Apple releases macOS Mojave 10.14.3

Apple today released macOS Mojave 10.14.3 improves the security, stability, and compatibility of your Mac and includes the following enterprise content:

• When making a file-sharing connection that uses a valid Kerberos TGT to authenticate, users are no longer prompted to enter credentials.

macOS Mojave 10.14.3 is available via Software Update.

MacDailyNews Take: ‘Tis snappy to boot!


  1. But when is going to get back to a Snow Leopard level of stability? My and my associates are tired of the slow degrading of stability in macOS since the Snow Leopard days. We’re experiencing all too often a complete lockup where the only option to recover is a complete shutdown and reboot.

    No version of Mac OS X or macOS has been completely stable, but at least back with Snow Leopard we could have systems running 24/7 for a few months before requiring a reboot — with no lockups at all.

    1. I have to use a SL machine (old MacBook) every so often, and it’s scary how snappy every aspect of Snow Leopard is vs. anything lately…and that’s on an old, slow processor! They should open source SL — since everything is so out of date that Apple doesn’t want to support it anymore — and get out of the way.

  2. I ran Snow Leopard until the end of 2018 and then moved up to Mojave. Mojave is nice and has iOS integration stuff. But if you want a pure operating system for a desktop, Snow Leopard is still the best by a significant margin.

  3. Mojave hangs on me every once in a while. It’s running but I cannot get it to respond to keyboard or trackpad. I finally have to crash the computer.

    I believe this is due to my connecting up a thunderbolt 3 dock. I have a 9 terabyte drive connected to that dock, gigabit Ethernet, 3 USB drives, and an LG 5k2k monitor.

    In addition I have UNIX and Windows running in Parallels, and all kinds of other stuff due to having 32GB of RAM on this MacBook Pro.

  4. Yes, Snow Leopard “look and feel” is what Mac users want. After about 2-3 years of informal polling — including at my local Apple Store (Columbia, MD) — I believe it’s safe to say that Snow Leopard was the favorite Mac OS ever! We want the Snow Leopard look and feel: Bring It Back! Get the dock out of its Jonny Ive-imposed “cage,” which is a BIG step backward. We Snow Leopard users LOVED the 3D icons not enclosed in a “cage.” Bring back folders that can nest within folders (Microsoft Windows still allows users the option to do this, but Apple does NOT). Bring back better-looking folders, and color locations in Finder, which now only offers light grey locations, which are VERY difficult to see.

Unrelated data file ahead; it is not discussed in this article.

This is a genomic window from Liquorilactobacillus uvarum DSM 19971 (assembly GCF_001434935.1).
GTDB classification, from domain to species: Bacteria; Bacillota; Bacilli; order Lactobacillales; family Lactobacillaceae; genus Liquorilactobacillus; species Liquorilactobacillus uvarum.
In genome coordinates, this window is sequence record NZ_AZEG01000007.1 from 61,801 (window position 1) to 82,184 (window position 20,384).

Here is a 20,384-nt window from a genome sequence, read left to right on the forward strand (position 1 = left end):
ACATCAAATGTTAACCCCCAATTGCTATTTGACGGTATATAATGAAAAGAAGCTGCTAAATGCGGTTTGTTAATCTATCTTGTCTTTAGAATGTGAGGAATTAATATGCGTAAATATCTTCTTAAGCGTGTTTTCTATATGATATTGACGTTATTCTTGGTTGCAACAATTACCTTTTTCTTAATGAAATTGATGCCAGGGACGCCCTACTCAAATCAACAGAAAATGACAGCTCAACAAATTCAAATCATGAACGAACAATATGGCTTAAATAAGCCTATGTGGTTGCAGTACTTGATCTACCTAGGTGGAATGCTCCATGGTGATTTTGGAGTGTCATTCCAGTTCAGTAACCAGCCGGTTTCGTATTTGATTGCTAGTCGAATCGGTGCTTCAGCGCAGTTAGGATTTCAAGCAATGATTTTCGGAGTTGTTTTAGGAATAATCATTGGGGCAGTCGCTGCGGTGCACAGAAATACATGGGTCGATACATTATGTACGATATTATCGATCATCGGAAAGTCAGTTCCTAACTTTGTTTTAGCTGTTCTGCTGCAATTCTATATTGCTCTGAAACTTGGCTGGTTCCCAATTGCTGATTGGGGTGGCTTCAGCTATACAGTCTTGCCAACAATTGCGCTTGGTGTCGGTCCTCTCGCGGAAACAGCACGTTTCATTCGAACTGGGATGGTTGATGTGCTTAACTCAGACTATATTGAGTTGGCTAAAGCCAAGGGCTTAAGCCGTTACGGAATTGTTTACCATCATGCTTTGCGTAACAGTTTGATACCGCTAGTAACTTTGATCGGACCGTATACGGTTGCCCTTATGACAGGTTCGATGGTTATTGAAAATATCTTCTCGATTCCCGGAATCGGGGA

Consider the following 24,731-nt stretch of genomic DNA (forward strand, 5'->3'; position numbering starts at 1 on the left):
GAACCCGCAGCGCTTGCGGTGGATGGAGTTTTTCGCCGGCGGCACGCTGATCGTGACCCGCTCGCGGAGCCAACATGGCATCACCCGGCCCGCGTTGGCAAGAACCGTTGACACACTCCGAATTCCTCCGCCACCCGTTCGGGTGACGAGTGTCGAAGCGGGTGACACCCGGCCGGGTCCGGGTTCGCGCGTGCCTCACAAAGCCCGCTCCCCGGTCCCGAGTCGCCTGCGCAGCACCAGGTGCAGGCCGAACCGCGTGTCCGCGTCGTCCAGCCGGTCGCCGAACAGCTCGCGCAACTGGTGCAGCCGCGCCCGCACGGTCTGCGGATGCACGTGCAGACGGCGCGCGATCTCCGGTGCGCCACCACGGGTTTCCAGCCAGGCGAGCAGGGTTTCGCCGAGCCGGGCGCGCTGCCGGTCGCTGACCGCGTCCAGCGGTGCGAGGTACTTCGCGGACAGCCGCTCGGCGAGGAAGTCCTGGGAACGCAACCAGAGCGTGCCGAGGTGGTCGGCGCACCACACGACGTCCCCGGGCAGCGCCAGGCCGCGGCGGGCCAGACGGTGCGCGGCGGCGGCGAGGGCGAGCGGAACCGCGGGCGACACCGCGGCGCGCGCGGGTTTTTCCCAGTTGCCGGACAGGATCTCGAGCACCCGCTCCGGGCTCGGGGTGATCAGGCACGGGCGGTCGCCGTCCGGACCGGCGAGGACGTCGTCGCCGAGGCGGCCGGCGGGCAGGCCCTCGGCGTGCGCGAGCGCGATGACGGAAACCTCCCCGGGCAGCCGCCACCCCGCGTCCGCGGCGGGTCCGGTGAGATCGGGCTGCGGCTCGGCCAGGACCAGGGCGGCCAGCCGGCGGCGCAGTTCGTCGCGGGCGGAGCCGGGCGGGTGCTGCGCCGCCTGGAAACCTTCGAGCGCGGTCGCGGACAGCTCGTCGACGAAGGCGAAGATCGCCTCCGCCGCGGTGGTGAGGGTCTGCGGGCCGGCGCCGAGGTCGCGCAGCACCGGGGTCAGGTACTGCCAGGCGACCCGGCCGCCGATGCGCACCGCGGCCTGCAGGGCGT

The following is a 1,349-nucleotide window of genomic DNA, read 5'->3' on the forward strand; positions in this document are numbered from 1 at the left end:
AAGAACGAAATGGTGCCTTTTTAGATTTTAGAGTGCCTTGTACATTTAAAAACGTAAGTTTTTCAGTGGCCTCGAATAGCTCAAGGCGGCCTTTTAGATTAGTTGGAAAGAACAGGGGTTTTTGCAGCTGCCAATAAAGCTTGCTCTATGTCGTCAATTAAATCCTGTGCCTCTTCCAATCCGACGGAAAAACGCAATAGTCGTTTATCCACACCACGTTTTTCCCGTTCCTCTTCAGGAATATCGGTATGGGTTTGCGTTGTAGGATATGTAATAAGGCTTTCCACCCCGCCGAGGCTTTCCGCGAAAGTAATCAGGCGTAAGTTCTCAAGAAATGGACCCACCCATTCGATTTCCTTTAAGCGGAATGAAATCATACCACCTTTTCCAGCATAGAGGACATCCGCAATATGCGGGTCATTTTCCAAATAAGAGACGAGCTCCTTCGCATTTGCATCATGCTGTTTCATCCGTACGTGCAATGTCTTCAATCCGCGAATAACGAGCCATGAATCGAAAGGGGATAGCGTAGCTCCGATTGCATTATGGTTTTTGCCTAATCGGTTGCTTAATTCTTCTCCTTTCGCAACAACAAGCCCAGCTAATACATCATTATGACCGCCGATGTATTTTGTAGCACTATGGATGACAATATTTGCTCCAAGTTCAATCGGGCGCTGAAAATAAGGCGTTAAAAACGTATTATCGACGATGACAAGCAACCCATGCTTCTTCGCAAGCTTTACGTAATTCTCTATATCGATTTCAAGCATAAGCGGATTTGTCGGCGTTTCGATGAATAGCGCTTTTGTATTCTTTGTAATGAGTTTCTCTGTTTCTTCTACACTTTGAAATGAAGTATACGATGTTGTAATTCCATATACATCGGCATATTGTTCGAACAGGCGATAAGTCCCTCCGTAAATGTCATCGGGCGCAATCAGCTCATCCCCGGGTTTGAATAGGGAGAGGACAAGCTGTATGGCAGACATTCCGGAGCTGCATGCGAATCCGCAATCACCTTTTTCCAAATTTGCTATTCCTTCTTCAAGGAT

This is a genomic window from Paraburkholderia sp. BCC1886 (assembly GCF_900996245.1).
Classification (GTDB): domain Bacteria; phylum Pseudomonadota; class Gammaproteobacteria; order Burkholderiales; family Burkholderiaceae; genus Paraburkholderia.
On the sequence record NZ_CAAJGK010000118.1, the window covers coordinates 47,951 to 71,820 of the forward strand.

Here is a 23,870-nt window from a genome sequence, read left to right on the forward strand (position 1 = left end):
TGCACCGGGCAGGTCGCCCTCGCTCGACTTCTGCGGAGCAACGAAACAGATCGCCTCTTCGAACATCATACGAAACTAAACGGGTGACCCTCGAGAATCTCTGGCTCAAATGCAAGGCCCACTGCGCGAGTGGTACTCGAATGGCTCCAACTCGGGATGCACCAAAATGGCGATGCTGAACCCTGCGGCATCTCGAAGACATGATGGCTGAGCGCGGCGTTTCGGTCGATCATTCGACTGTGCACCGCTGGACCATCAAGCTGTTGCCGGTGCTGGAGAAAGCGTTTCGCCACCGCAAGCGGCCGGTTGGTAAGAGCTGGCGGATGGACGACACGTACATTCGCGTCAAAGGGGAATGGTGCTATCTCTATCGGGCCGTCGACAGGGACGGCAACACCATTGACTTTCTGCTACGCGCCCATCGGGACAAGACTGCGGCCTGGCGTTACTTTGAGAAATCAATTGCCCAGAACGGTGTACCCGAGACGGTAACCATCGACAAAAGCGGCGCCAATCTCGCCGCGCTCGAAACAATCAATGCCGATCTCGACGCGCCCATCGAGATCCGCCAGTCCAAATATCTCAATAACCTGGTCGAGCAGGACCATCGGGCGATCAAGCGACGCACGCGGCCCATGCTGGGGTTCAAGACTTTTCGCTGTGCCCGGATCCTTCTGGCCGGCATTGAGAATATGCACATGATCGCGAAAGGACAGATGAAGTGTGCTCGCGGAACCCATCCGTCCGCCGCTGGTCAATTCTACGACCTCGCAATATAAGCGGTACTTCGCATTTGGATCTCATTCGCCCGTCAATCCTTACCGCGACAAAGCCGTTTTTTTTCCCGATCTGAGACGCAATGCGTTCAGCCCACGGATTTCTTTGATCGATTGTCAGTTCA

Snow Leopard allowed users to complete actions in 1 or 2 clicks. However, today, the same actions take 3 or 4 clicks. In order to be “cool” Apple mandated its users to more clicks — more steps — to complete the same actions. This is not efficiency, but “fake coolness”: eye candy, and nothing more. Bring back skeuomorphic AND color icons, and get rid of this insipid Jonny Ive “flat” look. Keep Ive woking on hardware, NOT software, in which he’s a complete DUNCE. And all of his hardware designs haven’t exactly passed THE TEST. What about the current “trash can” Mac Pro, which NOBODY likes, except for Jonny Ive?

    We want Apple to bring back the Mac! Not a dumbed down iPhone, but a GREAT computer. Tim Cook is also at fault. It seems that Craig Federighi and Phil Schiller are probably the only two Apple Senior Executives that KNOW what they’re doing.

    Apple used o be a GREAT computer maker, but it seems to have turned into a FAILED iPhone maker. Yes, I own an iPhone and an iPad too, but the center of MY daily digital life is when I sit down at my Mac, and REALLY get work done. All the iPhone and iPad can do is give me a hint of. what I’ll find on my Mac.

    It’s time for Tim Cook to retire, and it’s time for Jonny Ive and his design to be subordinated to FUNCTION, which Federighi and Schiller seem to understand more than the other Senior Executives at Apple. And forget the politics. Apple is a technolofgy company. My politics are MY business,, and Tim Cook’s are HIS business. Tim Cook’s political opinions need to be kept our of Apple’s business, as do mine. I say again: Apple is a technology company, NOT a politics company. Steve Jobs understood this very well. I think Apple’s customers do too. Tim Cook does not, and he’s a failed CEO.

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